No American president will think of speaking to the American people without paying homage to the nation’s fighting men and women for example. Other countries are just as proud and patriotic about their military. In the democratic tradition, the military only do the fighting. It’s the politicians and the civilians that make the decisions that end up killing people, not the military.

As for the appropriateness of Commissioner’s comparison of faa-matai with the military, there’s an unmistakable similarity in the decision making process and chain of command in faa-matai at village government level and the military system. These are both institutions where decisions are made at the top, in faa-matai’s case by the village matai in council (village fono) and in the military by those in command. Once that decision is made, it is handed down and carried out and woe unto those who disobey or question it. In the case of faa-matai and the Samoan village system, once the matai council (fono) has decided, then the constituent village parts such as aualuma, aumaga, komiti a tamaitai and tinifu all fall into line and perform their respective roles without question. 

That is also the decision making process and chain of command in the military and in paramilitary organizations such as the Police. No room is given to question decisions by superiors except in very special situations for obvious reasons. Imagine trying to fight a war for example where in the middle of battle, the rank and file keep questioning and disobeying orders! This would be a very short war indeed which may be a good thing if one is against war, but with disastrous consequences for the side that is at war with itself. The Police are a paramilitary organization and run along similar lines which is no doubt why the Commissioner used the military analogy in the first place. 

Bear in mind in this discussion that faa-matai operates on more than one level and the decision making process is different depending on what level one is at. At the level of the extended family for example, the decision making is much more consultative and democratic. Samoa’s modern justice system today recognizes the rights of the individuals; the family heirs or suli to have a say in the decision making process on important family matters such as titles and land. The Lands and Titles court system provides adjudication when family members can’t agree and seek judicial intervention, a legacy of Samoa’s constitutional form of government today. This process is very different to governance at village level where decision making is still based entirely on the traditions and usage of each village, except in respect of fundamental human rights matters where there is also provision for judicial intervention.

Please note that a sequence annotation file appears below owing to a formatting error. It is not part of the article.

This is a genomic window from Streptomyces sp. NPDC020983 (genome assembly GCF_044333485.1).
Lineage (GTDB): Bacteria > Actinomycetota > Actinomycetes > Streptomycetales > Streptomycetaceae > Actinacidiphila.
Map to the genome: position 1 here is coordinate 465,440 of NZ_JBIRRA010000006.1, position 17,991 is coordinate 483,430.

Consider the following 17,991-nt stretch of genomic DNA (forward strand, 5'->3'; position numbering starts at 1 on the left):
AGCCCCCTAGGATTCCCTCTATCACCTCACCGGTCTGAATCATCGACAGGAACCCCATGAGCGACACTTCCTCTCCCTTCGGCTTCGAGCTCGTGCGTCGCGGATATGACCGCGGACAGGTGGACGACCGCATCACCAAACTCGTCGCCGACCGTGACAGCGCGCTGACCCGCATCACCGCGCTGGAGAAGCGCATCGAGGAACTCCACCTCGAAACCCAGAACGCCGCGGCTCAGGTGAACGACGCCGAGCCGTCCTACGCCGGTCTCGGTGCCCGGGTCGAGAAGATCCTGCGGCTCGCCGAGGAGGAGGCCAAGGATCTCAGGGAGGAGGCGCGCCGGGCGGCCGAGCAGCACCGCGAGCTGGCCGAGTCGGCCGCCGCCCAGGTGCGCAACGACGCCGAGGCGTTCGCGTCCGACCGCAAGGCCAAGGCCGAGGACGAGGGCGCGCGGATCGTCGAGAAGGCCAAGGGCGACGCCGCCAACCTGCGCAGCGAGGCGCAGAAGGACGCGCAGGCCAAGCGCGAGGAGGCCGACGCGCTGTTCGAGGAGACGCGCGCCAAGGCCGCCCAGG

The challenges facing our Police in recent years especially at leadership level have been the subject of much inquiry and unwanted negative publicity. The record will show that the Government of Samoa and its overseas partners like Australia and New Zealand in particular, have expended considerable effort and resources to help the Police meet those challenges. The appointment of the new Commissioner appears to be an ongoing part of that process. And while the new appointee has been given a baptism by fire, not least from within the Police itself, this may not be such a bad sign after all.  

Former American President Kennedy is reported to have made an observation to the effect that in his experience of public life, when things in the office are in perfect order and harmony, it’s a sign that there is not much happening or work being done. By the same token, when there is a level of disorder and friction, it’s a sign that things are happening and work is getting done.  He ought to know being a scion himself of one of America’s families that became known for their contribution to public life. The Samoa Police has been receiving much publicity and attention lately, almost all for the right reasons which is good to see. May it so continue is all one can say and pray.  

© Samoa Observer 2016